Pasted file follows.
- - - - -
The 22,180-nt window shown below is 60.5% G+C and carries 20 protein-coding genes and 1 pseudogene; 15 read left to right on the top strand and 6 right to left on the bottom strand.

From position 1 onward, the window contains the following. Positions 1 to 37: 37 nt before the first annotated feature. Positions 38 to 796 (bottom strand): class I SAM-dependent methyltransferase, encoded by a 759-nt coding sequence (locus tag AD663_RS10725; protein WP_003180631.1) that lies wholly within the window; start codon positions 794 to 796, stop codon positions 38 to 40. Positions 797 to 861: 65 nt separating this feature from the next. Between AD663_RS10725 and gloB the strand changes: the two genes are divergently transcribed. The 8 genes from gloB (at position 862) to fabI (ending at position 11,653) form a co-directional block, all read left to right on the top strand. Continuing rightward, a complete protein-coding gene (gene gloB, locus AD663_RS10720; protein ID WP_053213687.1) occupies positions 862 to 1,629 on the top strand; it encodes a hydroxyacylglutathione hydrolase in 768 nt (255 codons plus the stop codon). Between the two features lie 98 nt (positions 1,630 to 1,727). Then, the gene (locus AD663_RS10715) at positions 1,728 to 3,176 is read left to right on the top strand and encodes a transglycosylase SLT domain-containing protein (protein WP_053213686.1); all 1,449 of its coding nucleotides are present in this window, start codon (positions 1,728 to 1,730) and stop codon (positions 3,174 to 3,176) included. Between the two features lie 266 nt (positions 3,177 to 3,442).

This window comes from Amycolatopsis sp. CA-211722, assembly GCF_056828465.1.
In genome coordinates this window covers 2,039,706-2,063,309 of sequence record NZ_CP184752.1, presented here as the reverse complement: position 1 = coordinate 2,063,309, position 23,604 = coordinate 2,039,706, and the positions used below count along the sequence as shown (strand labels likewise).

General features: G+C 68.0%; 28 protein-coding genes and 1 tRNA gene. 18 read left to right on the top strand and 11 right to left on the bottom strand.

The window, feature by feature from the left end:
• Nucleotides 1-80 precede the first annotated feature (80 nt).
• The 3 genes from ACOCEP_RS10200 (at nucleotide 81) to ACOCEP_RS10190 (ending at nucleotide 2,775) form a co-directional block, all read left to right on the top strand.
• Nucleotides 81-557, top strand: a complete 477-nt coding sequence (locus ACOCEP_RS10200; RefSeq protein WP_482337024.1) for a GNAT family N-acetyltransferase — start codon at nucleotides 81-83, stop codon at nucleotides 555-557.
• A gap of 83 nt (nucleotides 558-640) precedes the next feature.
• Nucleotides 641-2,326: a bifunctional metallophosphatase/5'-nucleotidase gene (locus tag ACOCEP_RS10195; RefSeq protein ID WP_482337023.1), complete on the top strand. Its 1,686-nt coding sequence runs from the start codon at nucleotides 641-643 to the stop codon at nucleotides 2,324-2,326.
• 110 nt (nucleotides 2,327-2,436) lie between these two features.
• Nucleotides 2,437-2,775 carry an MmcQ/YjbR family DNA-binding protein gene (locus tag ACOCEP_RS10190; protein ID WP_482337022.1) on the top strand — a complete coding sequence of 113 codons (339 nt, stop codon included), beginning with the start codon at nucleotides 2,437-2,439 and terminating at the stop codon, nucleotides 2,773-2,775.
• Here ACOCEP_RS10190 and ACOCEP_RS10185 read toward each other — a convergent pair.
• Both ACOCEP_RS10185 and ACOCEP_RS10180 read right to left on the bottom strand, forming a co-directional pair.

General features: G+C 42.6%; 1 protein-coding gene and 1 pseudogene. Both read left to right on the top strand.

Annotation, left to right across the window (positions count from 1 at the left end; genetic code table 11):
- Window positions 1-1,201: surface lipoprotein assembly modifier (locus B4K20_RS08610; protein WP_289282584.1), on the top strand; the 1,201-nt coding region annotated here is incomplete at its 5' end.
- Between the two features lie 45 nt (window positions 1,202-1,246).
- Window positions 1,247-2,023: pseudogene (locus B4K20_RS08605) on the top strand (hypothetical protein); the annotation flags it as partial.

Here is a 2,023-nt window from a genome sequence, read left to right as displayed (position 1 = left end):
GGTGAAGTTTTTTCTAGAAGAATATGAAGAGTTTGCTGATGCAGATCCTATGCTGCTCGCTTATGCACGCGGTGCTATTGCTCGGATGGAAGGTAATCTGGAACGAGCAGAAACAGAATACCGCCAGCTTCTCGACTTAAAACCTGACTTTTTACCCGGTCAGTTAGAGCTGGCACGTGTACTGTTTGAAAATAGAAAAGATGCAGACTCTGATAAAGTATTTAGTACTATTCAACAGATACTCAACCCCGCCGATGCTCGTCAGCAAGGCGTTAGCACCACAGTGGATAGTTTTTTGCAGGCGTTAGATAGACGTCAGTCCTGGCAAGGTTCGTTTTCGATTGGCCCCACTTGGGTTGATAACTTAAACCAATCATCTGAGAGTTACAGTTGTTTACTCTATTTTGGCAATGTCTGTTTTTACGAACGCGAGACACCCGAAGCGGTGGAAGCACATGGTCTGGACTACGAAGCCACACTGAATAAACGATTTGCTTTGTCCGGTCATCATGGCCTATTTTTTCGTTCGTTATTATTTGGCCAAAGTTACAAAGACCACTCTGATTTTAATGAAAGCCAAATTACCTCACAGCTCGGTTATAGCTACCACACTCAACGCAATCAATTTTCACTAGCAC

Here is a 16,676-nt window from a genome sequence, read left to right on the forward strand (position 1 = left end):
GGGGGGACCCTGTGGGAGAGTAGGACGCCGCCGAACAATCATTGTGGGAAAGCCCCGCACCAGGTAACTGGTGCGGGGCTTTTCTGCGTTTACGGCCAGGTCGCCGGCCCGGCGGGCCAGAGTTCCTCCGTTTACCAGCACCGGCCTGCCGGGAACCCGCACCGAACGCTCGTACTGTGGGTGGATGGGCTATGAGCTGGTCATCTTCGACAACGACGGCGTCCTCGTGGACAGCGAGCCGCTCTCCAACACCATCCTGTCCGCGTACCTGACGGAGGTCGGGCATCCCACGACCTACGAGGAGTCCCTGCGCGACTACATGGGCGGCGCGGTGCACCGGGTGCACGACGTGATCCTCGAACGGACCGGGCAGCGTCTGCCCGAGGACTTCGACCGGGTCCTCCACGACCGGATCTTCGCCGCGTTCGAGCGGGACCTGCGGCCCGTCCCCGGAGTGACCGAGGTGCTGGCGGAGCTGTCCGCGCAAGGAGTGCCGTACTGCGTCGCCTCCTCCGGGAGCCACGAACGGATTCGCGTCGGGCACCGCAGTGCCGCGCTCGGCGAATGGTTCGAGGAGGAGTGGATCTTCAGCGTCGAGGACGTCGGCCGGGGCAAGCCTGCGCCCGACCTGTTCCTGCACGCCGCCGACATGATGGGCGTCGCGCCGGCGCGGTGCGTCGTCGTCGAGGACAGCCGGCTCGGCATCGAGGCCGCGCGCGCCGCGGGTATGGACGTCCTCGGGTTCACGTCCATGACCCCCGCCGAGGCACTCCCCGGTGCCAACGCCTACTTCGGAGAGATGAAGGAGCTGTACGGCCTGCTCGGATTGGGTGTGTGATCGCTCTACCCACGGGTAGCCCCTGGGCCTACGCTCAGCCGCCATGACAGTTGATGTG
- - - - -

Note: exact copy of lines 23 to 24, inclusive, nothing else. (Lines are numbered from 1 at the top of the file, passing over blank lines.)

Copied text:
Here is a 16,676-nt window from a genome sequence, read left to right on the forward strand (position 1 = left end):
GGGGGGACCCTGTGGGAGAGTAGGACGCCGCCGAACAATCATTGTGGGAAAGCCCCGCACCAGGTAACTGGTGCGGGGCTTTTCTGCGTTTACGGCCAGGTCGCCGGCCCGGCGGGCCAGAGTTCCTCCGTTTACCAGCACCGGCCTGCCGGGAACCCGCACCGAACGCTCGTACTGTGGGTGGATGGGCTATGAGCTGGTCATCTTCGACAACGACGGCGTCCTCGTGGACAGCGAGCCGCTCTCCAACACCATCCTGTCCGCGTACCTGACGGAGGTCGGGCATCCCACGACCTACGAGGAGTCCCTGCGCGACTACATGGGCGGCGCGGTGCACCGGGTGCACGACGTGATCCTCGAACGGACCGGGCAGCGTCTGCCCGAGGACTTCGACCGGGTCCTCCACGACCGGATCTTCGCCGCGTTCGAGCGGGACCTGCGGCCCGTCCCCGGAGTGACCGAGGTGCTGGCGGAGCTGTCCGCGCAAGGAGTGCCGTACTGCGTCGCCTCCTCCGGGAGCCACGAACGGATTCGCGTCGGGCACCGCAGTGCCGCGCTCGGCGAATGGTTCGAGGAGGAGTGGATCTTCAGCGTCGAGGACGTCGGCCGGGGCAAGCCTGCGCCCGACCTGTTCCTGCACGCCGCCGACATGATGGGCGTCGCGCCGGCGCGGTGCGTCGTCGTCGAGGACAGCCGGCTCGGCATCGAGGCCGCGCGCGCCGCGGGTATGGACGTCCTCGGGTTCACGTCCATGACCCCCGCCGAGGCACTCCCCGGTGCCAACGCCTACTTCGGAGAGATGAAGGAGCTGTACGGCCTGCTCGGATTGGGTGTGTGATCGCTCTACCCACGGGTAGCCCCTGGGCCTACGCTCAGCCGCCATGACAGTTGATGTG